Adweek Names Nation's Hottest Magazines in Annual Report

Posted on March 8, 1999

Adweek has announced the magazine Hot List. Topping this list is In Style, the fast-growing celebrity lifestyle book from Time Inc. Fast Company, the business publication for the new economy, wins distinction at the head of a companion list, the top ten magazines with ad page revenue under $30 million. Both lists appear in Adweek's special magazine issue out on Monday (March 8).

Both the lists include a fair number of shelter magazines, including Architectural Digest and Conde Nast House & Garden. Noting how the list is as much a reflection of the culture as it is the trends in publishing, Adweek editor-in-chief Sid Holt attributes the popularity of shelter books to the interests of Baby Boomers. He says the appearance of Bon Appetit, Family Fun and Family Life in the mix are also Boomer lifestyle indicators.

"Shelter's been hot for a while, given the good economy allowing people to buy and remodel homes," he says. "It's natural that Bon Appetit, which is about home entertainment, would also be popular. The Epicurean books are becoming as much about lifestyle as about recipes. And as far as the family books go, there's a bulge of boomers with kids over five; these magazines give readers, beyond learning about parenting, creative ideas for travel, recreation, crafts and cooking with their kids."

The top ten publications are: 1. In Style, 2. Bon Appetit, 3. Architectural Digest, 4. Martha Stewart Living, 5. Family Fun, 6. Vibe, 7. Fortune, 8. Men's Journal, 9. Marie Claire and 10. Fitness. And in the top ten magazines with ad revenues under $30 million: 1. Fast Company (startup of the year for 1996), 2. The Source, 3. Yahoo! Internet Life, 4. Conde Nast House and Garden, 5. This Old House, 6. Sporting News, 7. Family Life, 8. Weight Watchers, 9. Mirabella and 10. P.O.V.

An annual tradition at the magazine since 1980, the ranking is made by examining each magazine's advertising and circulation performance, its individual showing within its category, interviews with media buyers and consultants, and Adweek's editorial judgment.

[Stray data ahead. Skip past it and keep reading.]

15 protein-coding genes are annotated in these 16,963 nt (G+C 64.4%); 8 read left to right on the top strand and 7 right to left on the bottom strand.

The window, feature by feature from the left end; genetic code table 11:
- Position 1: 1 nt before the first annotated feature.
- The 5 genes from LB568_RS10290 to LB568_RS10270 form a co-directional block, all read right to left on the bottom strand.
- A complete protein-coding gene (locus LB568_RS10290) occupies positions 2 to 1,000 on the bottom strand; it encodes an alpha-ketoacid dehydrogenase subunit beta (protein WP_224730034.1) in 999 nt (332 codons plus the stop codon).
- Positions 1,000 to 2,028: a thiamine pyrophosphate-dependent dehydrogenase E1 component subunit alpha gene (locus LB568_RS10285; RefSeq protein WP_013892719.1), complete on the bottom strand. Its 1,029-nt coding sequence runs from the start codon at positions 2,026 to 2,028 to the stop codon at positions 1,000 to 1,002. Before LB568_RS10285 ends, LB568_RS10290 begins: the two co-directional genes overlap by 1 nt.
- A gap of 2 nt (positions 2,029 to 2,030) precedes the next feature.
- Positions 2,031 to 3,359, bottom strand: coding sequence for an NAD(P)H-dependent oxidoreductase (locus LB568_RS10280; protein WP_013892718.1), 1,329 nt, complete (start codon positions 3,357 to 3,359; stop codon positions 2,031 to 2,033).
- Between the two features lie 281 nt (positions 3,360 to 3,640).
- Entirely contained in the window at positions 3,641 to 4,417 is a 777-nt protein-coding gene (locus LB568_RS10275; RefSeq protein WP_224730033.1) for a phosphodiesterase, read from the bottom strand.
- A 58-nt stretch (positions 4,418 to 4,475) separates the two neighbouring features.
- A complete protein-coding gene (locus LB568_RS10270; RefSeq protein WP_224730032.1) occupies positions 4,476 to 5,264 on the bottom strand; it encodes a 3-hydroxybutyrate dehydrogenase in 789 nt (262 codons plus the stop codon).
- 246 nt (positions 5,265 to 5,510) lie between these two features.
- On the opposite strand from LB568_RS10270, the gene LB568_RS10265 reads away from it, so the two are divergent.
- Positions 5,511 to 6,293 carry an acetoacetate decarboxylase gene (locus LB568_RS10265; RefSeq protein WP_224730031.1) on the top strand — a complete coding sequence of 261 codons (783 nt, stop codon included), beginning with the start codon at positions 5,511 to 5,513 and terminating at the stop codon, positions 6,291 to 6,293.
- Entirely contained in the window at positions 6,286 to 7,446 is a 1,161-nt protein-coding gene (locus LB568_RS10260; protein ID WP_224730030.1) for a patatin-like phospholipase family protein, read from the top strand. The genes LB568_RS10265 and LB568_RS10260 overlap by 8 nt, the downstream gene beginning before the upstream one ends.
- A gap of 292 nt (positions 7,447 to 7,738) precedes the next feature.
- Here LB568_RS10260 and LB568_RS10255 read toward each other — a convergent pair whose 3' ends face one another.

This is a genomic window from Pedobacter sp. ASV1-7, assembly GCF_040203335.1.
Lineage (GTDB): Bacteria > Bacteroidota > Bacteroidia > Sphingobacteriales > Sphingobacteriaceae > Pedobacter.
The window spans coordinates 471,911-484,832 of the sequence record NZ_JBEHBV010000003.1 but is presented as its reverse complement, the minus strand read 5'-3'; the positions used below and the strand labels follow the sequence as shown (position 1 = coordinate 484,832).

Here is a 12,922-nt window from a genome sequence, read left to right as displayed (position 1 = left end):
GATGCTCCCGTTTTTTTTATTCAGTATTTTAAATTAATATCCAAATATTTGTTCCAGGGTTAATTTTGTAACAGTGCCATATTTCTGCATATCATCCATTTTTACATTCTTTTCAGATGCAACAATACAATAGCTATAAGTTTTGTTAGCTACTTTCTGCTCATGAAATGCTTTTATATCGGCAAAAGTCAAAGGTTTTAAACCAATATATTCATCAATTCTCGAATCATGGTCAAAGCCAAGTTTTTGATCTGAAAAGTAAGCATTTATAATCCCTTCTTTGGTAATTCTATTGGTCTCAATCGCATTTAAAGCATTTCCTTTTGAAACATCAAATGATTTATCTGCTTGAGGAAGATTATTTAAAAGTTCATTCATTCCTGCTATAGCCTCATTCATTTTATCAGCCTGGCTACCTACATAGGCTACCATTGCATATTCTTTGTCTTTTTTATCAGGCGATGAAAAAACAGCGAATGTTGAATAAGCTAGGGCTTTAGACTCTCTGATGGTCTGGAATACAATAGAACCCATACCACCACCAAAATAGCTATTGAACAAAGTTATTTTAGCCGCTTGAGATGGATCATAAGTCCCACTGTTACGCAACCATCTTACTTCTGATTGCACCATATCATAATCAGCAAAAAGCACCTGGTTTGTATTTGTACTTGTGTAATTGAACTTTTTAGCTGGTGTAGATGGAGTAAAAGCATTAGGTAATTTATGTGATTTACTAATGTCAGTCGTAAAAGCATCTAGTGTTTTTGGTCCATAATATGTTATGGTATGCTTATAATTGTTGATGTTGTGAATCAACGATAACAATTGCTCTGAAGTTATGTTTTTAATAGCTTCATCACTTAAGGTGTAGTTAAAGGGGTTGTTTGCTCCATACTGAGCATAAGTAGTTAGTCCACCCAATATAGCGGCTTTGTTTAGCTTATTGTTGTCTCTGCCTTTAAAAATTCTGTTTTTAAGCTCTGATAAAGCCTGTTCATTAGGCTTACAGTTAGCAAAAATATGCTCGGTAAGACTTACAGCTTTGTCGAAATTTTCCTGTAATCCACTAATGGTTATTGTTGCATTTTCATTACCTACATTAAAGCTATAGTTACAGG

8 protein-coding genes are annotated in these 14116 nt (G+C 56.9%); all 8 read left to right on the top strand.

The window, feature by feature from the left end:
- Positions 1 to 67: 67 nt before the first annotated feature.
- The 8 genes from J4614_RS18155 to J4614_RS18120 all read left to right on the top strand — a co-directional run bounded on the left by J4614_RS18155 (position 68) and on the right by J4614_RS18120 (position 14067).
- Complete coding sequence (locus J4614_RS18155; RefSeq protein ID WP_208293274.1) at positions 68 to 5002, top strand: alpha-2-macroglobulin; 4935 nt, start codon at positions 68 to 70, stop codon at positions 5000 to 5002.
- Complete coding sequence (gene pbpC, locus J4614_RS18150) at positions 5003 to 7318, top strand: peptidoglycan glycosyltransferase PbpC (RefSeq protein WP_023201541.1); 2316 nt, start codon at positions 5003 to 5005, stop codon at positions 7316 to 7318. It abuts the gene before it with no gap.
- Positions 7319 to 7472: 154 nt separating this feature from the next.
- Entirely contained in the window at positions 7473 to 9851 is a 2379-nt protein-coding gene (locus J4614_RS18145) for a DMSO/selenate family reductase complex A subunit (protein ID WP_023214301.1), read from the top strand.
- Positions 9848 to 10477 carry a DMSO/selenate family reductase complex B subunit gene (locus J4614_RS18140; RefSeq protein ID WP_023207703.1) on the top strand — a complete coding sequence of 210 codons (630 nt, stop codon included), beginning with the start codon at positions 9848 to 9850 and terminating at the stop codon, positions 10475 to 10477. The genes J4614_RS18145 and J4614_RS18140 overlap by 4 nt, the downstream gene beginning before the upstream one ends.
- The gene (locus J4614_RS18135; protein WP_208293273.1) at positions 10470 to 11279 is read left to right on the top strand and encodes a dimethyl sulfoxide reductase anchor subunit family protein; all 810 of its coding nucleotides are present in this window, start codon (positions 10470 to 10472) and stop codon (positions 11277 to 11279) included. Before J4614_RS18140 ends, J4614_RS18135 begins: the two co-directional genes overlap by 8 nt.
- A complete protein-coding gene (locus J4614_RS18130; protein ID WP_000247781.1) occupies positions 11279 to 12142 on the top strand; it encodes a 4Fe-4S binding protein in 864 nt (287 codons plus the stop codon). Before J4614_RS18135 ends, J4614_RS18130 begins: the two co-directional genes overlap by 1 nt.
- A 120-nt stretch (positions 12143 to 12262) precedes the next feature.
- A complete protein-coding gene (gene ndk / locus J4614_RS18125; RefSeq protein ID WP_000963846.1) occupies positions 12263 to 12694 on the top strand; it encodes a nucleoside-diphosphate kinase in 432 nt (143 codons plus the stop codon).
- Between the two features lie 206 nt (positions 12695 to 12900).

Holt says the list this year isn't just a reflection of Boomers approaching middle age. The placing of Vibe and The Source, he says, is evidence of hip-hop culture's growing acceptance and respect in the mainstream (as if the number of Grammy Awards Lauryn Hill won recently weren't enough of a clue). And to all those magazine watchers reporting the "Maxim-ization" of men's magazines since Maxim editor Mark Golin was tapped for the top slot of Details, Holt points out the vast difference between Maxim and the two men's titles on the Hot List -- P.O.V. and Men's Journal. The category, he says, is hardly homogenized.

However, the impressive performance of Maxim has inspired Adweek to name Golin editor of the year. A profile of him turns up some unexpected details about the wise-cracking mastermind behind the preeminent "guy" magazine known for its photos of scantily-clad female celebrities and collegiate humor. Among his many interests are medieval history, quantum physics, and the violin, which he played in an alternative rock band called Zen for Primates.

Ann Moore of The People Group at Time wins Executive of the Year. Moore oversaw the launch in 1994 of In Style, this year's Hottest Magazine of the Year. In 1998, she was the mastermind behind the incredible success of new spinoffs Teen People and People en Espanol (a Spanish-language version of People) while handling the reins of a billion-dollar enterprise that shows no sign of letting up.

Startup of the Year goes to ESPN magazine. "It quickly captured an elusive demographic -- young males," Holt says of the magazine. "It also shook up a stodgy category: Sports Illustrated, the category leader, underwent a partial redesign, and others remade themselves. Another title folded. In a crowded category, with loyal fans, ESPN has broken through and brought new life to the sports titles."